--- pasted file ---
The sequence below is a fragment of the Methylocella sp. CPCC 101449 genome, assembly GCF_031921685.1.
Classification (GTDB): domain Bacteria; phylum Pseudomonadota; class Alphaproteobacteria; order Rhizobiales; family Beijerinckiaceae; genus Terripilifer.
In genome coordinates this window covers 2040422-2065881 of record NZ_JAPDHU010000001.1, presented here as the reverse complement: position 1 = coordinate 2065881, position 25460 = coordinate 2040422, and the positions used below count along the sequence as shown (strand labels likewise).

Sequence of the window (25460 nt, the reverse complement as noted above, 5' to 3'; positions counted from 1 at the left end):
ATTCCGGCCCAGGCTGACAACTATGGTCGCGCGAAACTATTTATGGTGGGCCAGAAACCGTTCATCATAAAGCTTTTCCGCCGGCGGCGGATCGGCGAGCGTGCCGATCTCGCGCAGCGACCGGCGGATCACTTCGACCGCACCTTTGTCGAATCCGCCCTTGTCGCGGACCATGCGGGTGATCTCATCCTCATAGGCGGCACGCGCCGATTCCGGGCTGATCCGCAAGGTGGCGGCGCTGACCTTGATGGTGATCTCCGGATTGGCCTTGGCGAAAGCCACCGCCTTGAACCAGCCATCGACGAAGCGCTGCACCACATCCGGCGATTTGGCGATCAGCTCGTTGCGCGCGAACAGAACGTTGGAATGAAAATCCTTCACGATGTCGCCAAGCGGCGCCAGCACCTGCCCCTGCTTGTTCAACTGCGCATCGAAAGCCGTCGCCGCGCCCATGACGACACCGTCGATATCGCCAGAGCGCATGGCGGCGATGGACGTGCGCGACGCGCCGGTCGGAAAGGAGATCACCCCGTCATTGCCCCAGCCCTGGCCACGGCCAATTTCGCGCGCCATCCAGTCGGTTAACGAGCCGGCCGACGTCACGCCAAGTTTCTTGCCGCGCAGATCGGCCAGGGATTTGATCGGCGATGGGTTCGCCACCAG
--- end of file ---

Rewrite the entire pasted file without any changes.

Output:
The sequence below is a fragment of the Methylocella sp. CPCC 101449 genome, assembly GCF_031921685.1.
Classification (GTDB): domain Bacteria; phylum Pseudomonadota; class Alphaproteobacteria; order Rhizobiales; family Beijerinckiaceae; genus Terripilifer.
In genome coordinates this window covers 2040422-2065881 of record NZ_JAPDHU010000001.1, presented here as the reverse complement: position 1 = coordinate 2065881, position 25460 = coordinate 2040422, and the positions used below count along the sequence as shown (strand labels likewise).

Sequence of the window (25460 nt, the reverse complement as noted above, 5' to 3'; positions counted from 1 at the left end):
ATTCCGGCCCAGGCTGACAACTATGGTCGCGCGAAACTATTTATGGTGGGCCAGAAACCGTTCATCATAAAGCTTTTCCGCCGGCGGCGGATCGGCGAGCGTGCCGATCTCGCGCAGCGACCGGCGGATCACTTCGACCGCACCTTTGTCGAATCCGCCCTTGTCGCGGACCATGCGGGTGATCTCATCCTCATAGGCGGCACGCGCCGATTCCGGGCTGATCCGCAAGGTGGCGGCGCTGACCTTGATGGTGATCTCCGGATTGGCCTTGGCGAAAGCCACCGCCTTGAACCAGCCATCGACGAAGCGCTGCACCACATCCGGCGATTTGGCGATCAGCTCGTTGCGCGCGAACAGAACGTTGGAATGAAAATCCTTCACGATGTCGCCAAGCGGCGCCAGCACCTGCCCCTGCTTGTTCAACTGCGCATCGAAAGCCGTCGCCGCGCCCATGACGACACCGTCGATATCGCCAGAGCGCATGGCGGCGATGGACGTGCGCGACGCGCCGGTCGGAAAGGAGATCACCCCGTCATTGCCCCAGCCCTGGCCACGGCCAATTTCGCGCGCCATCCAGTCGGTTAACGAGCCGGCCGACGTCACGCCAAGTTTCTTGCCGCGCAGATCGGCCAGGGATTTGATCGGCGATGGGTTCGCCACCAG